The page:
Need urgent pollution policy: High density of air pollutants leads to low life expectancy - The Tribune India

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Need urgent pollution policy

High density of air pollutants leads to low life expectancy

Need urgent pollution policy

A study by an American research group has put into stark numbers what we always knew — air pollution is a killer. The study, done by University of Chicago’s Energy Policy Institute, says that air pollution can reduce the life expectancy of Indians by nine years. This means that, in cases involving the worst-affected regions and residents, Indian citizens could lose over 13% of their life expectancy. Apart from fewer years to live, those affected by air pollution must also suffer the pain of serious ailments, and the emotional and economic distress caused by them. The study reminds us that in the Indo-Gangetic plains, over 48 crore people regularly breathe in air that has pollution levels multiple times higher than in Europe and North America. All these facts, periodically emphasised by researchers, must serve as an alarm bell for citizens and policy-makers.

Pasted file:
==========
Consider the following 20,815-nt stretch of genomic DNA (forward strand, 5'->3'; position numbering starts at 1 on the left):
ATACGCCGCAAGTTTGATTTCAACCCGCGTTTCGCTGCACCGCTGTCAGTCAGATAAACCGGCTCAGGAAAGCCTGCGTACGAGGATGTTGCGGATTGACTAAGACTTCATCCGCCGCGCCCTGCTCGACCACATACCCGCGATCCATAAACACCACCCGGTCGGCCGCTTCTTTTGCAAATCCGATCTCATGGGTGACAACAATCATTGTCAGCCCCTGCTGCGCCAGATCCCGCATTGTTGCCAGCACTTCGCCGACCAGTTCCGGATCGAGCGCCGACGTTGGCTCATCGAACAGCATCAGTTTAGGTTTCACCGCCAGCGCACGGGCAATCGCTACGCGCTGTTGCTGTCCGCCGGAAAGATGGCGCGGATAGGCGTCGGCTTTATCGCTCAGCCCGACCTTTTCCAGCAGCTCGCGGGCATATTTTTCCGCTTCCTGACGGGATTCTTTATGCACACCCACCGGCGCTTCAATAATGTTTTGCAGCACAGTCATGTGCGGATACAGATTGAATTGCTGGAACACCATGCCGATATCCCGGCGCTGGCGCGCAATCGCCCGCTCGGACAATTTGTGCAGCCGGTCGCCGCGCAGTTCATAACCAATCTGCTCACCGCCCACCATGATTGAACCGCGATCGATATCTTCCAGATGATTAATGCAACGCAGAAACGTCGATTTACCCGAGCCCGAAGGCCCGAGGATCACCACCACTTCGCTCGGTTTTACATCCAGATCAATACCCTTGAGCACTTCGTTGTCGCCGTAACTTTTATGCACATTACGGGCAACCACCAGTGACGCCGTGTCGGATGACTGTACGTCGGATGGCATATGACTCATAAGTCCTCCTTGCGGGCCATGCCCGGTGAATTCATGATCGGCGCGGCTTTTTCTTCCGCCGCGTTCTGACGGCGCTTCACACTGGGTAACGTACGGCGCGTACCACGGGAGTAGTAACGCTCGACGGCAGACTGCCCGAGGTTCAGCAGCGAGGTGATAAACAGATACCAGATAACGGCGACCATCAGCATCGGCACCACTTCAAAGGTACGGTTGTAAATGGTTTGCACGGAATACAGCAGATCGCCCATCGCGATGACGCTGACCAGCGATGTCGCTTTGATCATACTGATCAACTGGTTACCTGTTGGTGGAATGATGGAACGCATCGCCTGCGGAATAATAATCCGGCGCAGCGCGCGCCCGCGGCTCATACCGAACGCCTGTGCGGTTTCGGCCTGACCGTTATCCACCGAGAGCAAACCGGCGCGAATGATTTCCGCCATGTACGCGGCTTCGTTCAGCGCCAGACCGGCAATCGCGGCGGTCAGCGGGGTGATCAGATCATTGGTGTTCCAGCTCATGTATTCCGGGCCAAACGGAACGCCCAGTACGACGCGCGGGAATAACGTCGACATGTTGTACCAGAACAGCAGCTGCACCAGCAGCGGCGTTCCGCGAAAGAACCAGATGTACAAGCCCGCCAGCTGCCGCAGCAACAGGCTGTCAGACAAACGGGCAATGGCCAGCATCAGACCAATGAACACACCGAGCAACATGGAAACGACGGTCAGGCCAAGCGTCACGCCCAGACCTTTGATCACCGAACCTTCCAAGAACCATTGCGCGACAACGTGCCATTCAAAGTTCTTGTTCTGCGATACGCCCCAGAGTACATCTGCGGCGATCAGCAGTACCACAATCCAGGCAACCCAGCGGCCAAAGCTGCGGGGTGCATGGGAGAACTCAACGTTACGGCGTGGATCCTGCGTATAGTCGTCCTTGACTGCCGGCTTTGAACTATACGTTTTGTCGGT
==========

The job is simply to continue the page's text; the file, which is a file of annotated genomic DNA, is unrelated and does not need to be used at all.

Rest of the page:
Last year, a study by the medical journal Lancet concluded that between 1990 and 2019, life expectancy in India rose from 59.6 years to 70.8 years, a gain of 11.2 years, or 18.7%. This study, however, noted that more years to live did not necessarily lead to a better life, as “people are living more years with illness and disability”. United Nations projections show that India’s life expectancy would rise to over 81 years by the year 2100 — but what would be the quality of lives of Indians then if the problem of air pollution is not immediately tackled? Interestingly, the Lancet study recorded a wide variance in life expectancy among states, ranging from 77.3 years in Kerala to 66.9 years in Uttar Pradesh. It also noted that air pollution — contributing to an estimated 1.67 million deaths — was the top risk factor for death in India. From these two facts, it can be concluded that air pollution is a big factor in the life expectancy of people in Kerala being 15.5% higher than those in Uttar Pradesh.

The University of Chicago study points out the benefits of urgent government interventions, as seen in China, where an effective policy has led to a reduction in the country’s air particulate production by 29% since 2013. In the interest of the people — and to reduce the burden on India’s crumbling public healthcare infrastructure — the Central and state governments must take similar measures to reduce air pollution.

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